"Transforming is what art does, but photography that bears witness to the calamitous and the reprehensible is much criticized if it seems ‘aesthetic’; that is, too much like art", writes Susan Sontag in "Regarding the Pain of Others". Particularly when art, not only photography, is created in areas of conflict and war it is not only a witness to suffering, but also an important societal factor for addressing, even reworking, traumatization and other societal crises.
In her project, Kristin Flade will think about what happens when pain serves as impulse, inspiration, and constant context of artistic practice in Palestine and Israel, a territory in which situations of conflict and war inform the everyday realities of its inhabitants. Methodologically, the project conjoins a phenomenological reading of specific examples of artistic and societal practice with contemporary aesthetic, cultural, and political theory.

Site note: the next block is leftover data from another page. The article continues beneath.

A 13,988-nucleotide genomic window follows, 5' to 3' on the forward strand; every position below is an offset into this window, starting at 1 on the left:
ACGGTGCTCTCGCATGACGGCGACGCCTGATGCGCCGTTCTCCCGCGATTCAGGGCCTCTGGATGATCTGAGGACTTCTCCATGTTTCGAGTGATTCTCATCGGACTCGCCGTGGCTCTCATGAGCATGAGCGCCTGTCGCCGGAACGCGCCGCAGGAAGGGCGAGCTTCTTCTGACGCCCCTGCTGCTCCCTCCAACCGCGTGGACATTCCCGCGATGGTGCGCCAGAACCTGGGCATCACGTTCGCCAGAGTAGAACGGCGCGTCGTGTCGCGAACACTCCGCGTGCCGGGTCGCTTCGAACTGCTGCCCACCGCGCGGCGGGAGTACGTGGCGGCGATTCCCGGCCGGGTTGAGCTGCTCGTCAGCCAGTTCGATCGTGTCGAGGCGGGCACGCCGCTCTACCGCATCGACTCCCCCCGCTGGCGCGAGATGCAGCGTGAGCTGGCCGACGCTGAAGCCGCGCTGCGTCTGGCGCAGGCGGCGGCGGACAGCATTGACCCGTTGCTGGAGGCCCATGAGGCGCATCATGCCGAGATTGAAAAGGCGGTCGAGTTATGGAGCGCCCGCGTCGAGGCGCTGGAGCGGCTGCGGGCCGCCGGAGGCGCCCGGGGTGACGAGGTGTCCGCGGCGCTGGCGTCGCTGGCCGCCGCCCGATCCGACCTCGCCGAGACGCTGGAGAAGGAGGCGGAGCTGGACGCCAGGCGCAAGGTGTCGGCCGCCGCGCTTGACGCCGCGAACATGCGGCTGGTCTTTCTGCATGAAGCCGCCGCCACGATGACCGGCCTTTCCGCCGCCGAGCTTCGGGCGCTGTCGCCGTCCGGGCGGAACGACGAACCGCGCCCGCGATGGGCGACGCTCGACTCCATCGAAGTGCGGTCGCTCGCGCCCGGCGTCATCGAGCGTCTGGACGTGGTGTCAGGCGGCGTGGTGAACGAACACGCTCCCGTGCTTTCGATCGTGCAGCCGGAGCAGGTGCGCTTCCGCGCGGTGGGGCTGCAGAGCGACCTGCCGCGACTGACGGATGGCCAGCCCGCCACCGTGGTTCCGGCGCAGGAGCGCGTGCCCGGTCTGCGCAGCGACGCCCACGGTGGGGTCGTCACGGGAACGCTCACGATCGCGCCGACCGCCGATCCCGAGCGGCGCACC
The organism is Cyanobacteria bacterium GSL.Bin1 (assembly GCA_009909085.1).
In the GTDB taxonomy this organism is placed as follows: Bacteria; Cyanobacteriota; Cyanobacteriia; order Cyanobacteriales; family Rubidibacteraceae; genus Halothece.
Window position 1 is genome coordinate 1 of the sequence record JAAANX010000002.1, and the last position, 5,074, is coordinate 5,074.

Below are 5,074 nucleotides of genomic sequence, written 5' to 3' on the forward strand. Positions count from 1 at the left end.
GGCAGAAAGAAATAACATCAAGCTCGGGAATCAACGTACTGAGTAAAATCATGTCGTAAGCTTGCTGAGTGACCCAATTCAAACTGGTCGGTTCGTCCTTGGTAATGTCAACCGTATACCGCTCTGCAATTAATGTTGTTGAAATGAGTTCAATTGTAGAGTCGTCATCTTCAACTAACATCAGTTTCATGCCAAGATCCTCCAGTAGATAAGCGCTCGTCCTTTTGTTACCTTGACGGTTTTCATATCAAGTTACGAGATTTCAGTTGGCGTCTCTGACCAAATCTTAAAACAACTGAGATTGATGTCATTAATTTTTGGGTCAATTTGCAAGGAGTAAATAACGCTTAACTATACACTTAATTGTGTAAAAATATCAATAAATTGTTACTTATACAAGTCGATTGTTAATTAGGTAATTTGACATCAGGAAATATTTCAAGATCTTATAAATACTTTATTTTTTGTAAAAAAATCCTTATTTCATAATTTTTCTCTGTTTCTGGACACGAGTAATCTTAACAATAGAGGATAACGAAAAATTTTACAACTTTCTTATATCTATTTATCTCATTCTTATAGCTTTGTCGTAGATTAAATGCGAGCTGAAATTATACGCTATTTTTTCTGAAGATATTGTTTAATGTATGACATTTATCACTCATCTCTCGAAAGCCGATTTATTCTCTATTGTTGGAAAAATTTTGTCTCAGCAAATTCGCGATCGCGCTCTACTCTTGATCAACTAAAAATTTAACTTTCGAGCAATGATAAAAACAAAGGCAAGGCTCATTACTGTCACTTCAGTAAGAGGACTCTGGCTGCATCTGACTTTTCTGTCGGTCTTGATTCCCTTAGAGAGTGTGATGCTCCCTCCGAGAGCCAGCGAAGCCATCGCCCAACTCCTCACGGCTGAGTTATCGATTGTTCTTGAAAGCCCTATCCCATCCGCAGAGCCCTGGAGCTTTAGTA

Looking closely at a diverse field of cultural creation in Palestine and Israel, several questions guide this project: What is entailed by the transformation of pain into art in these critical circumstances? What kinds of problems and responsibilities does an artist face in these contexts? Does a community of creators encounter a different set of problems and responsibilities than the individual artist? Whose pain does a potential audience perceive? Do the specificities of the pain matter once pain has been transformed into art? And, finally, one might ask: Is there a kind of good pain – a commodified, artistic good, which is valued simultaneously as aesthetic, social, financial, personal, therapeutic…?